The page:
Speaking last week at the FTR Transportation Conference in Indianapolis, Indiana, representatives from three autonomous truck tech developers sought to quell fears about their technology displacing drivers’ jobs.
Instead, they offered a rosy outlook for the technology, in which autonomous trucks don’t displace drivers but alter the job to boost home time, reduce the grind of spending hours behind the wheel and increase the industry’s efficiency.
“We see this partnership between automated trucks and human-driven trucks, [and] in our model, we’re actually making truck drivers jobs more valuable and more rewarding,” says Morgan Brewster, head of strategy for Ike Robotics, who earlier this year landed $54 million in seed funding for its autonomous retrofit system.
He foresees the driving job as “[shifting] from the really hard over the road long-haul segment and [moving] those jobs to home-daily jobs.”
“We don’t want to get rid of drivers. They’re the lifeblood of our company,” says Paul Schlegel, senior vice president at Starsky Robotics, who just this year ran a completely unmanned 9-mile test run in Florida with a remote driver monitoring the driverless run.
Starsky in fact operates as a licensed roughly 50-truck motor carrier and employs 45 drivers. Schlegel, who spent decades working for major fleets like Schneider, Stevens Transport and RoadRunner, says the company “runs OTR freight every day.”
Schlegel says Starsky views automation as a career progression for the driving job, not a displacement. His company envisions drivers’ jobs as a hybrid role, spending short stints behind the wheel but with much of their work performed at a remote monitoring location.
“Eventually, our vision is that the job of the truck driver is they go into an office that would be much like an air traffic control center,” he says, forecasting a model in which drivers would physically drive the truck from an pickup location to the highway, then let the truck drive itself during the on-highway segment while the driver monitors the vehicle from the control center.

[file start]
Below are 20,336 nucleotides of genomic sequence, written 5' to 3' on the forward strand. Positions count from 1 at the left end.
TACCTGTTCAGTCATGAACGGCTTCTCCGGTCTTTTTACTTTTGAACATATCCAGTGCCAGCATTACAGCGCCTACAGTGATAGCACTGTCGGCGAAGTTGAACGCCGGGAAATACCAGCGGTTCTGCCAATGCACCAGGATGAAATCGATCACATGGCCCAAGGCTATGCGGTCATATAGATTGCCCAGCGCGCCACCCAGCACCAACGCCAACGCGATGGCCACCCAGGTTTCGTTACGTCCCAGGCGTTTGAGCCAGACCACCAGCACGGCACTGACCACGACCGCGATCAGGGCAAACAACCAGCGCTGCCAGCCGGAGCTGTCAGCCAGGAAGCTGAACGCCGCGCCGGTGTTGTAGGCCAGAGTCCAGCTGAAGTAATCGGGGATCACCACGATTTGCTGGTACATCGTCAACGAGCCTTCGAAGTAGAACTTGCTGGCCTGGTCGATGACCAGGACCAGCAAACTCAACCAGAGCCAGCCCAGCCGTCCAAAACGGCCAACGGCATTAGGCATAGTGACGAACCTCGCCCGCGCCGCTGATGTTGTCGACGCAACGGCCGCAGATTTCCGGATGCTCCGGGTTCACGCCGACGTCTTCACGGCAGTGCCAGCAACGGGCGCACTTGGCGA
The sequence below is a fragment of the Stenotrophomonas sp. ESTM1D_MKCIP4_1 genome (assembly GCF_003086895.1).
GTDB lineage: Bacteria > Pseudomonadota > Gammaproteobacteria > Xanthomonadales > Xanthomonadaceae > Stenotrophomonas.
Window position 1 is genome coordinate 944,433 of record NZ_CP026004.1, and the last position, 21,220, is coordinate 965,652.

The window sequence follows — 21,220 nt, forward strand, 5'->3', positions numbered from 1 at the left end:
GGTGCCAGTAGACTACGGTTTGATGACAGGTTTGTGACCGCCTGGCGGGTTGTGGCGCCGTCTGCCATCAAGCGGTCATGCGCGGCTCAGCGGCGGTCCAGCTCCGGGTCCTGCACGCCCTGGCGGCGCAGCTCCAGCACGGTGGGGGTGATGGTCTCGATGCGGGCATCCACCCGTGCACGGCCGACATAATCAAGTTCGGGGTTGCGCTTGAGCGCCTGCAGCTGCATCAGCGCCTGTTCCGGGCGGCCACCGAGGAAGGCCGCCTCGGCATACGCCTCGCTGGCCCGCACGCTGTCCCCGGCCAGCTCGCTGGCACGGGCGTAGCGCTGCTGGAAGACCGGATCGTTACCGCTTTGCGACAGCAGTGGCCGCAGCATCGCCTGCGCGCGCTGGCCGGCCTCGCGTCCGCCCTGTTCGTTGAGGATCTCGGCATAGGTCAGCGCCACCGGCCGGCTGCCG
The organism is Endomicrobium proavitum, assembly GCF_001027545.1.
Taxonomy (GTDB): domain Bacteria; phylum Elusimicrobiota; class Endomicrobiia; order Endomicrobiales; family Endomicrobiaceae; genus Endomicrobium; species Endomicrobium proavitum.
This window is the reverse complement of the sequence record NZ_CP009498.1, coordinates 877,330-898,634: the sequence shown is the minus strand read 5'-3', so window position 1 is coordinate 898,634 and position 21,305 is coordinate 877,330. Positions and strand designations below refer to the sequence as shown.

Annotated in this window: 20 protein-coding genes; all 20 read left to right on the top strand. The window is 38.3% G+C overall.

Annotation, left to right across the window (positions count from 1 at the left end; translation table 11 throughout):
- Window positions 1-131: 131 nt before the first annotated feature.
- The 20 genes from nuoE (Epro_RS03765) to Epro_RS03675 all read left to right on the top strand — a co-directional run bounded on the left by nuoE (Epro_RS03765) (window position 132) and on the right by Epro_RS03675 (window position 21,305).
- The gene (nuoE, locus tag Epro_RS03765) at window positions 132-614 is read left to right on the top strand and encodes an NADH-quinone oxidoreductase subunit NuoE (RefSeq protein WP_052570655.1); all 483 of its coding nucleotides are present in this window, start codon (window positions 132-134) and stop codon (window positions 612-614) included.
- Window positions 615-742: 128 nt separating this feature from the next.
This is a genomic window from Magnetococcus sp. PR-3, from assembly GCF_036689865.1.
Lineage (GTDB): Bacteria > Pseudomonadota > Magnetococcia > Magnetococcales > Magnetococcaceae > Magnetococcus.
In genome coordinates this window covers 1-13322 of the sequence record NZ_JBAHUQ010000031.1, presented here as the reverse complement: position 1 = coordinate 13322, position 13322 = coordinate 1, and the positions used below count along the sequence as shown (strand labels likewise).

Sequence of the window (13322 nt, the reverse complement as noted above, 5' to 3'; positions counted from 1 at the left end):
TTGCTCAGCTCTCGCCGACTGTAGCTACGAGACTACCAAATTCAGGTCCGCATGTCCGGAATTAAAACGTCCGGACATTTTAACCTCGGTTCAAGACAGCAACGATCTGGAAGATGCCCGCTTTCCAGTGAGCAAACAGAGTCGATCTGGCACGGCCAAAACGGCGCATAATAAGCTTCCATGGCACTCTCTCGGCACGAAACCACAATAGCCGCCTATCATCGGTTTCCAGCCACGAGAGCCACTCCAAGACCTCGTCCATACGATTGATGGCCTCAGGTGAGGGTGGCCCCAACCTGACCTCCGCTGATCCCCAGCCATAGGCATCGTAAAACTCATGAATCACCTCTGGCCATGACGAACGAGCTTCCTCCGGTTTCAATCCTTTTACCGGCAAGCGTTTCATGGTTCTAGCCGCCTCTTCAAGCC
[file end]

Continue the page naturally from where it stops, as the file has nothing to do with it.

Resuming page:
Jay Lau, director of transportation for TuSimple, says learning to work with automated trucks is “a natural progression of the job itself.” To that end, his company recently partnered with Pima Community College in Arizona to offer an autonomous driving certification program. “These will be highly automated, highly technical vehicles. They will need the expertise” of a driver trained to operate and monitor them, he says.
Like Starsky, TuSimple operates as a motor carrier. “We’re out there every day running freight like any other trucking company,” he said.
As automated trucks are deployed, drivers will still perform tasks that the truck cannot, the panelists said, such as interfacing with shippers and receivers, driving in city streets and completing inspection-type tasks.
All three panelists foresee a slow and calculated roll-out of autonomous trucks, with deployment being initially focused on certain lanes and geographies that lend themselves to such technology. As automated vehicles “receive acceptance over the next decade, you’ll begin to see [them] with more regularity,” says Lau. “That fear of that phantom — that [autonomous trucks] will be arriving on a highway near you” isn’t a reality, he says — at least not in the near term. He also cited the industry’s equipment turnover cycle as keeping any autonomous roll-out restrained.
“You can’t rush this technology,” says Brewster. “That’s why it’s going to take a while.”
Schlegel said autonomous vehicles are already in use and in testing, so “it’s not a question of when will autonomous vehicles will be here,” he said. “They’re here. We’re doing it now. The question is ‘when will autonomous vehicles disrupt the industry’? That disruption is going to come in small chunks. It may disrupt in one lane from Dallas to Houston soon. But it may be years before the entire industry has a feel of ‘Wow, this has been a huge disrupter in the industry.'”